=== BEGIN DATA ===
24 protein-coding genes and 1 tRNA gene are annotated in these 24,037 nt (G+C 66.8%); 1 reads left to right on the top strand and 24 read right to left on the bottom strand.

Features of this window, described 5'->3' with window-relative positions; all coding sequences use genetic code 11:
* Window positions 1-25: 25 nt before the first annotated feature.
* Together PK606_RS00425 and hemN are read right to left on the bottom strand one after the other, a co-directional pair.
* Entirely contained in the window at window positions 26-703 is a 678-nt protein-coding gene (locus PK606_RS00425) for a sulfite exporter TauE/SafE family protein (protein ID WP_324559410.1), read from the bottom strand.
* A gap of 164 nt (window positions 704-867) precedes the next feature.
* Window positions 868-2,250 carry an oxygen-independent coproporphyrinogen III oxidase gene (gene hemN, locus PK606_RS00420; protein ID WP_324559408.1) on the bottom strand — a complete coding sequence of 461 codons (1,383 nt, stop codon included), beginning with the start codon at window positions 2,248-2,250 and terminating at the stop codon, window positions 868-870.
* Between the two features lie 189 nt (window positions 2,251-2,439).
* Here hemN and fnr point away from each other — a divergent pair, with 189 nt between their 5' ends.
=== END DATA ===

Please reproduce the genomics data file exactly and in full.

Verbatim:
24 protein-coding genes and 1 tRNA gene are annotated in these 24,037 nt (G+C 66.8%); 1 reads left to right on the top strand and 24 read right to left on the bottom strand.

Features of this window, described 5'->3' with window-relative positions; all coding sequences use genetic code 11:
* Window positions 1-25: 25 nt before the first annotated feature.
* Together PK606_RS00425 and hemN are read right to left on the bottom strand one after the other, a co-directional pair.
* Entirely contained in the window at window positions 26-703 is a 678-nt protein-coding gene (locus PK606_RS00425) for a sulfite exporter TauE/SafE family protein (protein ID WP_324559410.1), read from the bottom strand.
* A gap of 164 nt (window positions 704-867) precedes the next feature.
* Window positions 868-2,250 carry an oxygen-independent coproporphyrinogen III oxidase gene (gene hemN, locus PK606_RS00420; protein ID WP_324559408.1) on the bottom strand — a complete coding sequence of 461 codons (1,383 nt, stop codon included), beginning with the start codon at window positions 2,248-2,250 and terminating at the stop codon, window positions 868-870.
* Between the two features lie 189 nt (window positions 2,251-2,439).
* Here hemN and fnr point away from each other — a divergent pair, with 189 nt between their 5' ends.